I'm wondering if the WiMAX device market will come together by the time Sprint launches commercial WiMAX in Baltimore in September, followed by other commercial deployments in Chicago and Washington, D.C. Intel has revealed that the long-anticipated Centrino 2 mobile platform that it is introducing today won't include the WiFi (802.11n)/WiMAX module that has been long promised. Instead, that feature will ship later this year, an Intel spokeswoman said. No word on the reason for the delay. Will it ship in time to be incorporated in laptops for Sprint's commercial launches?
And where are some of the key vendor products Sprint, which is merging with Clearwire later this year, expects to launch on its network? Nokia's enhanced version of the N810, the first standalone WiMAX handheld, has yet to be certified by the WiMAX Forum, which in June announced certification for the 2.5 GHz band, the band Sprint and Clearwire operate in. ZTE, which is supplying USB WiMAX modems for Sprint's launch, hasn't had its products certified yet either. Xohm President Barry West said in June that the devices available at commercial launch will include a Samsung card, a ZyXEL modem, a ZTE USB dongle and the Nokia N810 Internet tablet along with WiMAX embedded laptops.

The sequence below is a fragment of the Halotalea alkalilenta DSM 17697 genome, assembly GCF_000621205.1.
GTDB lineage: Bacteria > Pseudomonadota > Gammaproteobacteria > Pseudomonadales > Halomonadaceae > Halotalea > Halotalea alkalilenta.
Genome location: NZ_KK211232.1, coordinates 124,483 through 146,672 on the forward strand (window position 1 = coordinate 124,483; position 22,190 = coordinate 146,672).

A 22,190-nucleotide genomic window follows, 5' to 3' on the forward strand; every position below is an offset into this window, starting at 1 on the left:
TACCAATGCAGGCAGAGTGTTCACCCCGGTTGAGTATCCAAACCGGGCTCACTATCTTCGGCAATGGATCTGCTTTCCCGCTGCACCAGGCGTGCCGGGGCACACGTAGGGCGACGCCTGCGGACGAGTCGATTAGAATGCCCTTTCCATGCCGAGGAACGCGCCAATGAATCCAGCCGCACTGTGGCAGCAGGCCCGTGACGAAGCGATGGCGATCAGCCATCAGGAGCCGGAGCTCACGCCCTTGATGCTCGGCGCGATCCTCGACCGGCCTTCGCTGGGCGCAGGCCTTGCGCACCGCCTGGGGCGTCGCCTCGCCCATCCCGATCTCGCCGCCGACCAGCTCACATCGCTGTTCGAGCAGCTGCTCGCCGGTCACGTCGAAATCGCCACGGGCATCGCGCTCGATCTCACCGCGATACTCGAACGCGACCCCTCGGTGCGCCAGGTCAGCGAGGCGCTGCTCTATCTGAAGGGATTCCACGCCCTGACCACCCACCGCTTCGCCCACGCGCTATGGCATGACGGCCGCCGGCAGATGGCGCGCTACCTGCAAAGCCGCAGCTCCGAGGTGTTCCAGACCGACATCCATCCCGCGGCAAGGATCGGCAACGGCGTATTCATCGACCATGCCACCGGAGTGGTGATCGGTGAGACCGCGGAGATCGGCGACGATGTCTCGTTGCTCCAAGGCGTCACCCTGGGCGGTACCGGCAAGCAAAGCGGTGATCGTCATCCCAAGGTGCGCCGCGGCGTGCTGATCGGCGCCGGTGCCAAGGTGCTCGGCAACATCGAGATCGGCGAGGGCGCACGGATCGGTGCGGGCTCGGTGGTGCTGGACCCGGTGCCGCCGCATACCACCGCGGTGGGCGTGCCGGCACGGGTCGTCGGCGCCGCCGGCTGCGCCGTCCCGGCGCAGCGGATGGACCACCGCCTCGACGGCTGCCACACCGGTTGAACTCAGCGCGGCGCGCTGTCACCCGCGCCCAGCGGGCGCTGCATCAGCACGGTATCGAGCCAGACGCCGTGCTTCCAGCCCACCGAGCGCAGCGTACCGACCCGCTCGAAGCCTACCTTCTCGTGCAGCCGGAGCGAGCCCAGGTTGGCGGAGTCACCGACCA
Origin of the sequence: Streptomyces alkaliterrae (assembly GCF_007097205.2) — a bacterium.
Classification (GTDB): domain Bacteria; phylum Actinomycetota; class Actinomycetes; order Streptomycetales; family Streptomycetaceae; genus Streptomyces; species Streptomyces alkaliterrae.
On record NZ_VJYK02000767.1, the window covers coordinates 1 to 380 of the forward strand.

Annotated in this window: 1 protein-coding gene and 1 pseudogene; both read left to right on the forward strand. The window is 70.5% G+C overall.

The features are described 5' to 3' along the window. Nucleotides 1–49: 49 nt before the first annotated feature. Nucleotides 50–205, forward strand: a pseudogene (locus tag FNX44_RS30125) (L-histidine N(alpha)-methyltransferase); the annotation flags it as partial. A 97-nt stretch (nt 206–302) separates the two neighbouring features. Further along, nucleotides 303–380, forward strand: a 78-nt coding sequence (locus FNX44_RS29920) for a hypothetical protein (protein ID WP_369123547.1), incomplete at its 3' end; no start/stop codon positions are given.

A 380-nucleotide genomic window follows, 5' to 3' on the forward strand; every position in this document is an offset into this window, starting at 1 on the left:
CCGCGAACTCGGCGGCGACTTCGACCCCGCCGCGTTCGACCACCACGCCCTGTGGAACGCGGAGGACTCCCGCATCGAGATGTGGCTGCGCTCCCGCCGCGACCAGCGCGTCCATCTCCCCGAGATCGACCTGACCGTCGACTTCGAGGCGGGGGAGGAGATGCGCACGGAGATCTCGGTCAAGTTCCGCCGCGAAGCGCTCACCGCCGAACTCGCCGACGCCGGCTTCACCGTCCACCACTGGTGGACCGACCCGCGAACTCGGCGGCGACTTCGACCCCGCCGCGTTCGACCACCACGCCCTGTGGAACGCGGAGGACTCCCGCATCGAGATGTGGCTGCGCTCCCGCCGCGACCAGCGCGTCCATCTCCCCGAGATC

So far the Forum has certified subscriber modules from Airspan, Beceem, Intel, Samsung, Sequans and ZyXel. ZTE is imbedding Beceem modules while Nokia is expected to embed Intel modules. It could be that most of these players were waiting for their subscriber module partners to be certified. But you have to wonder if they now have enough time to obtain certification from the Forum for their devices for Sprint's September's launch, especially since the Forum's certification process is so new. Maybe Sprint isn't going to wait for WiMAX Forum certification. It said in June that a number of devices were moving through its own testing labs, although those tests are usually different from what a standardization body certifies. One thing is for sure: West has been adamant about the fact that a lack of devices certainly wouldn't be a problem at commercial launch.
The last thing the company needs is a launch delay to give more fodder to the WiMAX naysayers.--Lynnette